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Real Words that Work - When is one more than one? 

By Patricia Davies, President, Patricia Davies Communications

When is one more than one?

I was startled when I read this headline in a Telus ad: “Reward the grad in your life for all their hard work.” 

Somehow the singular “grad” and the plural “their” had slid past all the eyes necessary to approve a major ad campaign. Or had the approvers decided the construction was right?  It is a perfect example of the confusion that has erupted since the English-speaking world decided that “his” was not the default to describe whoever had done the hard work.  The midnight oil-burner could just as easily be a “her”. All we know for sure is that it is one person, not a “their.”

Guidelines:

After a little research I was surprised to learn that “their” is acceptable (apparently Shakespeare, Dickens and Austen combined singulars and plurals freely). However, most people would swear on their dictionaries that it is wrong.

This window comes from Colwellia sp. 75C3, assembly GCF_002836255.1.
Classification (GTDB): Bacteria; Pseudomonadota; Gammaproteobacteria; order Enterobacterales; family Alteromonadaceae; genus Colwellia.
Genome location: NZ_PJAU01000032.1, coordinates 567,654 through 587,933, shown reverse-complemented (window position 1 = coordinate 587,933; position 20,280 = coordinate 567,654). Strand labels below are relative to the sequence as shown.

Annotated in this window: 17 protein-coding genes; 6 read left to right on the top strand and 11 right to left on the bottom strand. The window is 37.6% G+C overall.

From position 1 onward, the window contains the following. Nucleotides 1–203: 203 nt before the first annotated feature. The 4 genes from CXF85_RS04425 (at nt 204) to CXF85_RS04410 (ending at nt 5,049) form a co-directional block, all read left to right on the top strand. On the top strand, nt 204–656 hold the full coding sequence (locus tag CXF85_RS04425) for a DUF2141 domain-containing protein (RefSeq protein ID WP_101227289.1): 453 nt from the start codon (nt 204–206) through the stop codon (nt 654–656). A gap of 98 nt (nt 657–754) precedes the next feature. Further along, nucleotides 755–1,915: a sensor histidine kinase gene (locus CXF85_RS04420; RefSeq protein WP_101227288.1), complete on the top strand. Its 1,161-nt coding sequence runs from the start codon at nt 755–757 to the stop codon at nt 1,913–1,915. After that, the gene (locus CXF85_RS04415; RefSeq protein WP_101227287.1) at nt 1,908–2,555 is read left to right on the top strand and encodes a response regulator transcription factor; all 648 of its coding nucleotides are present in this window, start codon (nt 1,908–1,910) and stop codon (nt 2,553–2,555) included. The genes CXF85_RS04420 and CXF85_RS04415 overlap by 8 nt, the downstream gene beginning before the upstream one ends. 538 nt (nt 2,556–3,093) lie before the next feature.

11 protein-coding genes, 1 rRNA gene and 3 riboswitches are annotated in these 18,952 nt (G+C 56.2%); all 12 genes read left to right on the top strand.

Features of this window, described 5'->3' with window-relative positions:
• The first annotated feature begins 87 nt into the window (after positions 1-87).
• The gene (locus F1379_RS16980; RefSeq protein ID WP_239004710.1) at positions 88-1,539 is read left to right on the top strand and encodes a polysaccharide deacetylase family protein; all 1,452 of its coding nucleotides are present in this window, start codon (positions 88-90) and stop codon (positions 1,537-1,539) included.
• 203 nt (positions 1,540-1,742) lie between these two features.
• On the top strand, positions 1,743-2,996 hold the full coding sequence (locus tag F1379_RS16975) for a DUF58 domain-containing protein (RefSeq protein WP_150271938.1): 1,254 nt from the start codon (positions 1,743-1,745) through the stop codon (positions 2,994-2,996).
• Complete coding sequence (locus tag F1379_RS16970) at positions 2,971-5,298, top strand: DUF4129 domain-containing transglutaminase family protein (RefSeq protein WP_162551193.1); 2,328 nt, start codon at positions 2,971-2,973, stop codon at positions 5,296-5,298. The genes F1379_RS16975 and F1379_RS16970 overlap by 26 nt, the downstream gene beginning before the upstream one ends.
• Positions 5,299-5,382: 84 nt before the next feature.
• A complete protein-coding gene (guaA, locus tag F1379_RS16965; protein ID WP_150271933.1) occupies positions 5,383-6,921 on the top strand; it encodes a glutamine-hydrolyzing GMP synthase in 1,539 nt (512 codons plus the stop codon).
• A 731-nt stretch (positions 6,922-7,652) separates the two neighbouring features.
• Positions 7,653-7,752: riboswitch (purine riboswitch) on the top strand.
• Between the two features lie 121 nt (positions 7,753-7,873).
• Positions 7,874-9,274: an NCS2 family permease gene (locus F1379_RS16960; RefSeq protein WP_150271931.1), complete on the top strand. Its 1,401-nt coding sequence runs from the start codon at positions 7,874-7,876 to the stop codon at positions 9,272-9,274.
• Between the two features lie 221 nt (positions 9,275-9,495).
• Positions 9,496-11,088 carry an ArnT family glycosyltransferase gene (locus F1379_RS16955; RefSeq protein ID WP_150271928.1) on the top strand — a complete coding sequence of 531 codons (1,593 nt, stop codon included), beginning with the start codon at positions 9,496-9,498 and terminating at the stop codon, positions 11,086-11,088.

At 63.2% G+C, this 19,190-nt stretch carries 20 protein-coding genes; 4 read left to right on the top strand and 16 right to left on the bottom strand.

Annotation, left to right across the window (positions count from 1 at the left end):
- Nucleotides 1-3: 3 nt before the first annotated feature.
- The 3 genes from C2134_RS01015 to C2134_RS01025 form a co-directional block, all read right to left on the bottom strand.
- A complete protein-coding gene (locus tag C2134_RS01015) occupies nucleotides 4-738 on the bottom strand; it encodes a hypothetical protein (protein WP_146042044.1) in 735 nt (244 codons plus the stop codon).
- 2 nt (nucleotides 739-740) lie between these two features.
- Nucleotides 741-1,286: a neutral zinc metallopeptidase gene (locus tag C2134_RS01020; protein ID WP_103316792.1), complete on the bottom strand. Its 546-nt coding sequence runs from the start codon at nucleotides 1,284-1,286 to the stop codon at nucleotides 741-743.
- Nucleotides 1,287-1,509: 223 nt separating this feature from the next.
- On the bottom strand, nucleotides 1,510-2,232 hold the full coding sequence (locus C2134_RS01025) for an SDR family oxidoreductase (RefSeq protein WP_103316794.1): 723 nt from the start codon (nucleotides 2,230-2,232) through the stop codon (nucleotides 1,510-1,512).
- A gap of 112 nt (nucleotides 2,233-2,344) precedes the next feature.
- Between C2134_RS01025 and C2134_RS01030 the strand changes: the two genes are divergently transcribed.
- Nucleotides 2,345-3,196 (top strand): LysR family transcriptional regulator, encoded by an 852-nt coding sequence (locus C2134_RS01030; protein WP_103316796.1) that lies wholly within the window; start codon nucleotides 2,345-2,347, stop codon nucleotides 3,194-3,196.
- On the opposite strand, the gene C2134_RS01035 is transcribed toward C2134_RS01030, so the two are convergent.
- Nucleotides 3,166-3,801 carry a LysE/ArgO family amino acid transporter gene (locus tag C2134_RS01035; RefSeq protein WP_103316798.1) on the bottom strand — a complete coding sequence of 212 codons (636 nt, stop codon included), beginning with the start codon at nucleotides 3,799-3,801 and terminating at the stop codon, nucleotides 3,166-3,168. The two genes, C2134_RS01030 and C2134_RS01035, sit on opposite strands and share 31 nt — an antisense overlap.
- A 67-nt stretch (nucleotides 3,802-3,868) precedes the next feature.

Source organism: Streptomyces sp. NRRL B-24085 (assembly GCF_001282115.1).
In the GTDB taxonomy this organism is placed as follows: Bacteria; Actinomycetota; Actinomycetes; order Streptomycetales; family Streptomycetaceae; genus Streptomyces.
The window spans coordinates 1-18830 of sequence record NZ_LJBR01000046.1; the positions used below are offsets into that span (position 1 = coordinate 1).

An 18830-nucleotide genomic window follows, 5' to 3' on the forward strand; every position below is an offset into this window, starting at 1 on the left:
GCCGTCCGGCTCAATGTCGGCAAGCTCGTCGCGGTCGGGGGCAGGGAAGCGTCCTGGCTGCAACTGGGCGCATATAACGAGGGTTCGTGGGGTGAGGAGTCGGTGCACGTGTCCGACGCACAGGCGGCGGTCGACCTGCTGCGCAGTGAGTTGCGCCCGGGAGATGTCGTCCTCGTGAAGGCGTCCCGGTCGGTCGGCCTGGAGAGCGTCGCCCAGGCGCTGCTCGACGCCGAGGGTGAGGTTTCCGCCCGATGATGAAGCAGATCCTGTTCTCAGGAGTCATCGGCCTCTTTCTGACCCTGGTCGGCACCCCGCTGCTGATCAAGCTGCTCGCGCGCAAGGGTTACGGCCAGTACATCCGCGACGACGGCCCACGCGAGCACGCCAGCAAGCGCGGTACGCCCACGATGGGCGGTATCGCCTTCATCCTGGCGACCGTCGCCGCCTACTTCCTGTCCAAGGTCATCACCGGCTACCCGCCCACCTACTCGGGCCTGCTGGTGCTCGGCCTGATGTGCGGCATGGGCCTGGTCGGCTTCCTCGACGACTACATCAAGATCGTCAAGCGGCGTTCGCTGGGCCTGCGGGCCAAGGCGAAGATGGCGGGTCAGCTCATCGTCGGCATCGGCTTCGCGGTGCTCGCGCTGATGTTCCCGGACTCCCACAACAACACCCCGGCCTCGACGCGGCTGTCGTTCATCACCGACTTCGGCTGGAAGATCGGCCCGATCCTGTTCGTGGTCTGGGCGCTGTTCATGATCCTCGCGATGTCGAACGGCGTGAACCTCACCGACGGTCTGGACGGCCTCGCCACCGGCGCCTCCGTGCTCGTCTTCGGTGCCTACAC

Respected authorities, including The Chicago Manual of Style advise rewording the sentence to avoid the thorny issue. Only at last resort use the awkward his/her. Be prepared for criticism if you decide to keep “their,” even though it is technically correct. Most people will think you don’t know the rules. 

Fix:

The hard-working grad in your life deserves a reward. 
Your hard-working grad deserves a reward. 

Patricia Davies www.patriciadavies.com is an award-winning writer and editor, an Endorsed Education Provider (EEP) with IIBA®, and a regular panelist on the IIBA “Being a BA: Effective Communication: Webinar (first Tuesday of every month). Have you got a writing question? Please email to IIBAnewsletter@IIBA.org and we’ll try to address it in a future column or Webinar.